Magic & Mystery in Micronesia
But Micronesian pride can extend beyond ancient man-made marvels to several gifts of nature. Pohnpei itself is a high, forested island with many scenic attractions, but the pearl of the province is the uninhabited Ant Atoll, which lies just 10 miles to the southwest.
Perhaps to ease my own conscience, I've often tried to convince my hard-working family that the cruising life isn't as idle or idyllic as it may seem. But a single photograph of our holiday antics within that pristine atoll would discredit me forever. Four boats, from the United States, Australia, Denmark, and France, shared the anchorage. (See "Holiday Time at Ant Atoll," Passage Notes, October 2009.) On Christmas Eve, festive carolers swam from boat to boat to sample the international cuisine. Christmas Day was spent sipping laced coconuts in the surf along a sweeping white beach, while fresh fish grilled on an open fire. At the stroke of New Year, we dove from the high decks of the classic powerboat Westward into the moonlit waters below. I had the thought that the instant comradeship and good will felt between cruisers of any age, race, religion, or national origin is the embodiment of the Christmas spirit without seasonal restraint.
After two sun-soaked weeks, Diana and I tore ourselves away from these pleasures. We faced a plethora of landfall choices in the states of Chuuk and Yap. In the end, we decided to focus on the atoll of Lamotrek, in eastern Yap, because it reportedly still possessed a vibrant traditional culture.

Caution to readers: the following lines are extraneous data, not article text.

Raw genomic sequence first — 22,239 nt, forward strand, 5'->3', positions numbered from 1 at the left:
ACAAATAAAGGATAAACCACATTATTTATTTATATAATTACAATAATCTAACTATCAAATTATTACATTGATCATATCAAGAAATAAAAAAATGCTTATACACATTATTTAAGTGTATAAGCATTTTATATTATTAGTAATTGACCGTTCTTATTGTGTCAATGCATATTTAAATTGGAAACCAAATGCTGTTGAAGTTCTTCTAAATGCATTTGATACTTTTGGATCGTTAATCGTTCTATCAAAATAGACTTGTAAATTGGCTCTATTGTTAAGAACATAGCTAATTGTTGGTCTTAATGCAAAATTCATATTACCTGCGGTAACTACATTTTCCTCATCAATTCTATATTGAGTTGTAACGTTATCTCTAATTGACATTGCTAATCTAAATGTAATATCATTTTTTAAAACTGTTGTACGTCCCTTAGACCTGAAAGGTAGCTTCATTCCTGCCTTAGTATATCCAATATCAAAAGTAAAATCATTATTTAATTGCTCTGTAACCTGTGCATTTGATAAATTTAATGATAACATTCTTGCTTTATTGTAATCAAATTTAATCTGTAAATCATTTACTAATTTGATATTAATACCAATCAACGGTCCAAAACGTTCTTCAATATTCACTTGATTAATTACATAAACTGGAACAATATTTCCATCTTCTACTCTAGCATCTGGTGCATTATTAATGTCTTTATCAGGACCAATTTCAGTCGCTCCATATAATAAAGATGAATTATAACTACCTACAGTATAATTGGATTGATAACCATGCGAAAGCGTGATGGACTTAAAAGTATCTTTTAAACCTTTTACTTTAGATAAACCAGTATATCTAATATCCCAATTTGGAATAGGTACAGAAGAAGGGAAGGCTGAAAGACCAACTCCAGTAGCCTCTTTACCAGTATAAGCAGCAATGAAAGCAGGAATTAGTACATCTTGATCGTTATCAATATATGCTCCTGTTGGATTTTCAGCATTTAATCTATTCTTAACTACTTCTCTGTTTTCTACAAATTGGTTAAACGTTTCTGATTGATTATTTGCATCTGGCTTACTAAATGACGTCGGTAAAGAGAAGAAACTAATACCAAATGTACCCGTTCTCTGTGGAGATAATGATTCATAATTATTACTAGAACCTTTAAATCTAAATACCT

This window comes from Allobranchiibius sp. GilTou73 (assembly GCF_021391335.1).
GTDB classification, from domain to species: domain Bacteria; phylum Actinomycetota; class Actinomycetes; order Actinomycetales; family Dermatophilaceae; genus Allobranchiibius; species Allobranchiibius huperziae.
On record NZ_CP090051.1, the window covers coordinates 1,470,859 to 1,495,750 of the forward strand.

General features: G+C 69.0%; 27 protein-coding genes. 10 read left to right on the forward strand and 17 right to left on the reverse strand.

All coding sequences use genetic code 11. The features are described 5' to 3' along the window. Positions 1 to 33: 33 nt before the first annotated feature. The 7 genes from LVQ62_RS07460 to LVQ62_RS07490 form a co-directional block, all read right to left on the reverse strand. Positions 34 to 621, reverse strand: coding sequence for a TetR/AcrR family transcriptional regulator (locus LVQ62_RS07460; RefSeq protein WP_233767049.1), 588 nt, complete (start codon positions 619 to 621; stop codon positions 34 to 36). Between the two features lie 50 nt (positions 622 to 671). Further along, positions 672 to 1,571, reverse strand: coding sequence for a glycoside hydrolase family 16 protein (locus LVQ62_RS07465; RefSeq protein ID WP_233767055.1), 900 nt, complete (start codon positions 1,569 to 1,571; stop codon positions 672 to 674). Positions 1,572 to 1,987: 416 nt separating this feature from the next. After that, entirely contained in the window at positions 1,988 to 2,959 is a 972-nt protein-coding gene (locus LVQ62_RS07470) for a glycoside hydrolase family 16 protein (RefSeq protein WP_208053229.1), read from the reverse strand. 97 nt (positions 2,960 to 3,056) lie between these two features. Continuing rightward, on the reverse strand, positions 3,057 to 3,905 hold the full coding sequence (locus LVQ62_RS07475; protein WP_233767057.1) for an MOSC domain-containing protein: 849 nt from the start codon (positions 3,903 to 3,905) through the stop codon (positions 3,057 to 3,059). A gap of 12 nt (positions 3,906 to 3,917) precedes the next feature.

With the spinnaker breathing like a slumbering beast, we ghosted 700 miles to the west. We hove to for the night to windward of Lamotrek so we could reach through one of the narrow passes into the eight-mile-long lagoon at dawn. We dropped anchor just off the village into 50 feet of clear water.
After a week at sea, vibrant colors and earthy smells filled our senses. A world of wonder waited just behind those coconut trees. But once the anchor was snubbed, the sail cover secured, and the tiller tied, a deep fatigue set in. We longed to crawl into our berths and sleep until we couldn't. But custom demanded that we row in and introduce ourselves.
A huge man dressed in a loincloth met us on the beach. Francis is a schoolteacher, speaks perfect English, and, although living a very traditional island life, has much experience with the outside world. He was the perfect translator and guide.
Francis led us to a towering thatched structure. Twenty men, dressed in scant loincloths, were adzing a breadfruit log into the rough shape of a canoe. We were offered a cup of the ubiquitous tuba, a heady coconut beer. I told Francis that I'd like first to meet the chief and ask his permission to anchor in the lagoon. Francis translated. The men nodded in approval, agreeing that this was the proper way.
He led me to an elderly man sitting on a log. I introduced myself to Chief Joseph and offered him a big plait of tobacco and a box of matches. This is an old custom-simple yet respectful-and, in our case, particularly timely. The supply ship had been broken down for months. The villagers were out of rice, flour, sugar, canned goods, and much-prized tobacco.
Besides matches, Chief Joseph found 10 shiny fish hooks in the box. Puzzled, he asked Francis for an explanation.